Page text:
From Longman Dictionary of Contemporary Englishdisrespectdis‧re‧spect1 /ˌdɪsrɪˈspekt/ noun [singular, uncountable] SCLADMIRElack of respect for someone or something OPP respectdisrespect for disrespect for the law Damien has always had a healthy disrespect (=that you think is good) for media opinion. It was said on the spur of the moment and I meant no disrespect to anybody. No disrespect to Phil, but the team has performed better since he left (=used to show you are not criticizing someone). —disrespectful adjective —disrespectfully adverb
Examples from the Corpusdisrespect• Obviously, self-respect was not the same as disrespect.• Spatz was a fool when it came to science, but he knew disrespect when he saw it.• A: No disrespect to your stepson, but I would leave well enough alone.• When he jokingly referred to the story that he was descended from the Devil he meant no disrespect to his ancestor Woden.• It is with no disrespect to her that I give him preference.• Shared laughter in difficult times is not a sign of disrespect for the pain of the situation.• Critchley was always vulnerable because of his irreverent humour, which could lead to incautious and overt disrespect.• Teenagers who show disrespect for authority are more likely to get involved in drugs.• One can only assume that the Roman officials exceeded their authority and treated the royal family with disrespect.No disrespect to• A: No disrespect to your stepson, but I would leave well enough alone.disrespectdisrespect2 verb [transitive] to say or do things that show a lack of respect for someone Hicks accused Williams of disrespecting him at a record company party.→ See Verb table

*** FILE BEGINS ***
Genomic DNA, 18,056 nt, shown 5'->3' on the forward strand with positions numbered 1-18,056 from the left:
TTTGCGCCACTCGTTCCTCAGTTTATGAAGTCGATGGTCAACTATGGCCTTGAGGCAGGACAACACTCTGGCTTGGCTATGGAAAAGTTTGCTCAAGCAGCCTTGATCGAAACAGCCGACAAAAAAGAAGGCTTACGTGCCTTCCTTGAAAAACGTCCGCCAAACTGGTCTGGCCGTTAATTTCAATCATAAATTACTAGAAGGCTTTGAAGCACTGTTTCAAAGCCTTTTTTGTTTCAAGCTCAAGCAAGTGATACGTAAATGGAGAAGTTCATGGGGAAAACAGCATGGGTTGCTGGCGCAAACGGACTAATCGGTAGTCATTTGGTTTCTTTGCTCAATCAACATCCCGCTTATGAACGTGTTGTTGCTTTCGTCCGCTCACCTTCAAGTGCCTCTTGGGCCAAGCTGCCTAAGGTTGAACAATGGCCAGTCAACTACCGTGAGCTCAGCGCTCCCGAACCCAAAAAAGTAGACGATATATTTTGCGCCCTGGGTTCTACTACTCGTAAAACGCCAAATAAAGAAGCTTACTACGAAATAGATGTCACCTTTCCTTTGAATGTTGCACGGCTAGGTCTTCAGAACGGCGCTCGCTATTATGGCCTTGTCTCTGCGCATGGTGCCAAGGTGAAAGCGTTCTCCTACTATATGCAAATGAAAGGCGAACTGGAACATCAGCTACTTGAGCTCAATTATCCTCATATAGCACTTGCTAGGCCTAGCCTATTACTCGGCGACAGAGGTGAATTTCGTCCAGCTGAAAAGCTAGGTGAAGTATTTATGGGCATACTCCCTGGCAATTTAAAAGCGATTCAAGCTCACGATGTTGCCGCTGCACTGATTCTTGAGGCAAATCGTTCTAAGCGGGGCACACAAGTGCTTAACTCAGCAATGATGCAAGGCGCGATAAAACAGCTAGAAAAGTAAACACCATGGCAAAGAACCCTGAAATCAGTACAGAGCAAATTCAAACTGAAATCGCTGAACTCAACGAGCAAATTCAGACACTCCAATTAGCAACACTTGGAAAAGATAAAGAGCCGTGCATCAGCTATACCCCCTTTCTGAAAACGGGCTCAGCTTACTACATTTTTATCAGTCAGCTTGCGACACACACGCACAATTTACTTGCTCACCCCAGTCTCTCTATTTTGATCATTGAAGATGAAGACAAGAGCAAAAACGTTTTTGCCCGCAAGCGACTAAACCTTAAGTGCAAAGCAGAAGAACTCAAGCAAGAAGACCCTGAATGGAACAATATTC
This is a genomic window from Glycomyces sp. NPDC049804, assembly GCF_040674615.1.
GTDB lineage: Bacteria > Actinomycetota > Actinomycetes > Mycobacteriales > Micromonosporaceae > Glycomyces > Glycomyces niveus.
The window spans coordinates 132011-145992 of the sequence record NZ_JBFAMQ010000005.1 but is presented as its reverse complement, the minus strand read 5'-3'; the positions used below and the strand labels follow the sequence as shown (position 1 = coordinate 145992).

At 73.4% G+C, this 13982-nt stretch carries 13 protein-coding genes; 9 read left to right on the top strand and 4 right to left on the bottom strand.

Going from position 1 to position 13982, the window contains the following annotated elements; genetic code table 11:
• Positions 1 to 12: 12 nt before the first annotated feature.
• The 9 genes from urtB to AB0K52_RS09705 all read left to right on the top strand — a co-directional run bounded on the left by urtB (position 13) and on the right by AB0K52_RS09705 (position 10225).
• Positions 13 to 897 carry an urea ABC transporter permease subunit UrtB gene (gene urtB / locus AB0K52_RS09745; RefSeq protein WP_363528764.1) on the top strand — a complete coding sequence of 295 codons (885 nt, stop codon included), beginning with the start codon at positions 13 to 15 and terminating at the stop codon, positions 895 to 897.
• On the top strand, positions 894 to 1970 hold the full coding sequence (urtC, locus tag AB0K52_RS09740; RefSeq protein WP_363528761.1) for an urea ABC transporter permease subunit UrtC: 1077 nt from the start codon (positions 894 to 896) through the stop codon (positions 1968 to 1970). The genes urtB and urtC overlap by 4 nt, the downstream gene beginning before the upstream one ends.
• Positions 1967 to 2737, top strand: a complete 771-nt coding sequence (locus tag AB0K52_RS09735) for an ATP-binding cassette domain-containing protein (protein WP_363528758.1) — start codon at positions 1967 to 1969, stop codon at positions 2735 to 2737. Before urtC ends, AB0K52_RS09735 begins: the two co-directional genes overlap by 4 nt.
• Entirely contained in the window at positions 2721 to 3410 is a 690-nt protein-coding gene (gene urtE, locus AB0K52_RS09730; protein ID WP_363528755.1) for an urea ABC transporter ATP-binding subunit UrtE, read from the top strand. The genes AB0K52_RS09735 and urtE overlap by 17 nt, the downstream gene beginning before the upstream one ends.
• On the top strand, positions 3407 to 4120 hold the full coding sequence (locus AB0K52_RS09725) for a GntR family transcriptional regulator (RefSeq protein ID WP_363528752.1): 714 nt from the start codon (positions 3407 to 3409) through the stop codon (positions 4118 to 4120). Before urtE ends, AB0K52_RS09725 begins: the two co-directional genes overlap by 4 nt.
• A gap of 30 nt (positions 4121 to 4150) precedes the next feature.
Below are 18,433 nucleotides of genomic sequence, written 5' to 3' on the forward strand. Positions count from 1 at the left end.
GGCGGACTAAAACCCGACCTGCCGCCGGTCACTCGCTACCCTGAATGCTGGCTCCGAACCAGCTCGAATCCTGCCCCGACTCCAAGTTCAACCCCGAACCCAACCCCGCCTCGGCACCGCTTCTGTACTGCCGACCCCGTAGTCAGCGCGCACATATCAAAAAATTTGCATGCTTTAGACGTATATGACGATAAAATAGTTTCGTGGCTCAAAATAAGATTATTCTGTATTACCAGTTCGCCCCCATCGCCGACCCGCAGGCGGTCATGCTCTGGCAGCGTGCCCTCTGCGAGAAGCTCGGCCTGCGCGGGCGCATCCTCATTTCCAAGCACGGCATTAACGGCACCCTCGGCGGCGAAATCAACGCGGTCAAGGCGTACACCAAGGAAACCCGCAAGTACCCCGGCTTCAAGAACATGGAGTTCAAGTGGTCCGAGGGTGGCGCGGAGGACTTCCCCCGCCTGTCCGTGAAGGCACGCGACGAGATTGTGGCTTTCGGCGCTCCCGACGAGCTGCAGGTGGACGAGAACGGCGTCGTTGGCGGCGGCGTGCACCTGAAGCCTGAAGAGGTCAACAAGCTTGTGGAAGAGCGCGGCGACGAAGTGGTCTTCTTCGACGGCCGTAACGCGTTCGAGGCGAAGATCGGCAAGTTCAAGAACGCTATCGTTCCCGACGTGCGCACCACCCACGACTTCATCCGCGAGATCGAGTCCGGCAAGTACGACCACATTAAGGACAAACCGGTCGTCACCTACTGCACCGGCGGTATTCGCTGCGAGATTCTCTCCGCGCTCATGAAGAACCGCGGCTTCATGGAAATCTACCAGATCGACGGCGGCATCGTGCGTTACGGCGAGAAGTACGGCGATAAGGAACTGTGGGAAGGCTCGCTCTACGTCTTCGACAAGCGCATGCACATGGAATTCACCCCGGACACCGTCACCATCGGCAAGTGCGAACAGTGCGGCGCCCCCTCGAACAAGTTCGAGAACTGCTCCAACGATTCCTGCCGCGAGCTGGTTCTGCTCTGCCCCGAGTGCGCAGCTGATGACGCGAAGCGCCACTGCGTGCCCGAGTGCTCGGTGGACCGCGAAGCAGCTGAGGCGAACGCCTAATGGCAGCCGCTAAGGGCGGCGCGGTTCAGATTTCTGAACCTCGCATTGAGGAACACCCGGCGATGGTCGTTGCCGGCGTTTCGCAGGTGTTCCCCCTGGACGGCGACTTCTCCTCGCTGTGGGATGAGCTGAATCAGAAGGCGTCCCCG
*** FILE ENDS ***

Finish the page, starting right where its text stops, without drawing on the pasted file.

Examples from the Corpusdisrespect• The ambassador said it had not been his intention to disrespect the US government.• Some students do feel that teachers disrespect them.